Sweet Carolina

Favorite Desserts and Candies from the Old North State

By Foy Allen Edelman

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Sweet Carolina

320 pp., 6 x 8.5, 29 illus., 1 map, index

  • Paperback ISBN: 978-1-4696-5228-3
    Published: February 2019
  • eBook ISBN: 978-0-8078-9849-9
    Published: February 2019

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Author Q&A

Copyright (c) 2009 by the University of North Carolina Press.
All rights reserved.

Foy Allen Edelman, author of Sweet Carolina: Favorite Desserts and Candies from the Old North State, satisfies sweet tooths everywhere with her collection of North Carolina desserts.

Q: What inspired you to travel across NC and collect recipes?

A: Exploring North Carolina has been a lifelong pleasure for me. When I was a child, my parents took me to many parts of the state; I inherited their love and respect for North Carolina, history, and storytelling.

All my life I've attended covered dish dinners and other social functions that included home cooked dishes. The people I met told stories about favorite foods that maintained ties with home. I was fascinated by all the traditional yet varied ways to prepare dishes.

In 2001, I was out-placed from my job. The idea occurred to me that I could combine two things that I had enjoyed all my life -- collecting recipes and meeting people from every part of the state. Suddenly, the opportunity to pursue my dream emerged, and I reached out to embrace it.

I've collected recipes since I was a little girl, and now I have around 300 North Carolina cookbooks and copies of handwritten manuscripts kept by four women from different parts of North Carolina during the nineteenth century. I even have a reproduction of Dixie Cookery by Maria Massey Barringer of Concord. It's dated 1867, and, to my knowledge, it's the first cookbook published by a North Carolinian. My collection would be incomplete, though, without having met today's cooks in their own homes across the state. Meeting them was enlightening, entertaining, and just plain old fun. I'd be honored to call any of the people I met my friends.

Q: What is your history with North Carolina and North Carolina cooking?

A: I was born in eastern North Carolina in 1950. My daughter was born in Wilmington. After my mother died in 2006, I found a family genealogy that links us to more than thirty North Carolina counties.

I have a good life in North Carolina and feel very fortunate to be here. I've traveled and lived abroad, and I can honestly say that I've never come across any lifestyle I prefer more. Hospitality is at the heart of my personal interpretation of that lifestyle. I've always thought of the dinner table as the real stage where much of our communal life is acted out and shared. Other than being with my family, nothing makes me happier than having people gather together around my table when it's covered with linen, silver, and crystal to enjoy home cooked dishes.

I was raised on a cooking style that uses locally grown ingredients with straightforward methods of preparation. My mother and our African-American housekeeper and cook combined their culinary talents in the kitchen where I got to spend time with them from about age four. Everybody cooked at home during the 1950s; the economy was sluggish, but our agriculture was bountiful and richly celebrated.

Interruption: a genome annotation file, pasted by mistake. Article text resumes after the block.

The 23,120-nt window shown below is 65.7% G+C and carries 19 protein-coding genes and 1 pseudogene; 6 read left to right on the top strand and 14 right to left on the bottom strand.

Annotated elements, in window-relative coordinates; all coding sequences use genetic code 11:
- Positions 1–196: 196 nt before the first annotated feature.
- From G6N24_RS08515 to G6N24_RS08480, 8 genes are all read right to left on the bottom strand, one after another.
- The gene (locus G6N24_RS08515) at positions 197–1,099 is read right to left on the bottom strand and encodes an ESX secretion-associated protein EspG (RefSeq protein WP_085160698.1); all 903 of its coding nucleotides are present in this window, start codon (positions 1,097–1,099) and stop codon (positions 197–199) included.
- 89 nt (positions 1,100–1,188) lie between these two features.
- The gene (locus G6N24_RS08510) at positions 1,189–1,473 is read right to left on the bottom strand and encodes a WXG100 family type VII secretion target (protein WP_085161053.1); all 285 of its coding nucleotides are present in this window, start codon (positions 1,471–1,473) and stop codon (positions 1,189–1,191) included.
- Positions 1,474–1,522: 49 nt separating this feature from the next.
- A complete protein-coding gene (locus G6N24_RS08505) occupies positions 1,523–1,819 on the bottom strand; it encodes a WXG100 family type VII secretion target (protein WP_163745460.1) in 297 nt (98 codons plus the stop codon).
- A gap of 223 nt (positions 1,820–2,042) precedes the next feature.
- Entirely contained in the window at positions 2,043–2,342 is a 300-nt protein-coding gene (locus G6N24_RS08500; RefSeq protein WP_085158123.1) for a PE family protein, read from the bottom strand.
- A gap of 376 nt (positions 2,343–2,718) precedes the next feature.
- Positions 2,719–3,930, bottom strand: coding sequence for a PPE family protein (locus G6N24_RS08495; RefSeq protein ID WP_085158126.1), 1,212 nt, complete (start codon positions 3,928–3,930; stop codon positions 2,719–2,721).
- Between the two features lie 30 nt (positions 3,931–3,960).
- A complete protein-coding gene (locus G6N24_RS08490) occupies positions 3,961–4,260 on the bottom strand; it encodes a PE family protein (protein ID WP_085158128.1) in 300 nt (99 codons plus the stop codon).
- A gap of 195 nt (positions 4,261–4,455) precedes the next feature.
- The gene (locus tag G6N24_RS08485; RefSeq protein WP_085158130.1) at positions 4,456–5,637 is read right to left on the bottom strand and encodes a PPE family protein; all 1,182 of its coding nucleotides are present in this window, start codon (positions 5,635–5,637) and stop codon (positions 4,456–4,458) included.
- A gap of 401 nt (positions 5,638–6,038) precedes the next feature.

Q: Why did you choose to focus on dessert and candy recipes in this book? What's so special about North Carolina desserts?

A: I asked people for recipes that they'd prepare for their families, not any particular group like breads or main dishes. I had planned one book, but was surprised to find that over half of the 500 recipes I had collected were for desserts and candies. Sweet Carolina contains 230 recipes by itself.

Q: How did you seek out the contributors you include in the book? Are they from all across North Carolina?

A: Almost everybody has at least one much loved recipe, so I started collecting recipes by asking relatives, friends, and neighbors if they had favorites they'd like to share. They quickly understood the type of cooks and recipes I was looking for and often suggested I call on people they knew. Sometimes I met someone at a farmer's market or church.

As I started looking farther from home, where I didn't have personal contacts, I had to get creative. I am deeply indebted to the NC Cooperative Extension Agents for Family and Consumer Education that suggested cooks in many counties. I also asked personnel in the state Welcome Centers, libraries, members of historic associations, and was fortunate to meet many people through Karen Gottovi, director of the NC Council on Aging. Locating and visiting cooks was a satisfying challenge and a wonderful adventure.

Q: How long did it take you to collect the recipes?

A: After four years of traveling, I had collected recipes in all 100 counties, but I had not called on all the folks who told me they wanted to participate. So I'm still traveling, meeting cooks, and recording recipes. (I'm sure I'm a million mile traveler in my car!) My original goal was to find one cook in every county and collect one recipe from each, but often when I arrived to visit one cook, there were lots of people there, and many shared more than one recipe. So far, I've met almost 200 cooks and documented over 600 recipes.

I think all the cooks, their stories, and their recipes are important parts of our history, so I decided not to pass up any opportunity to meet local cooks and add their contribution to the growing collection. There are many, many more traditional recipes that remain uncollected.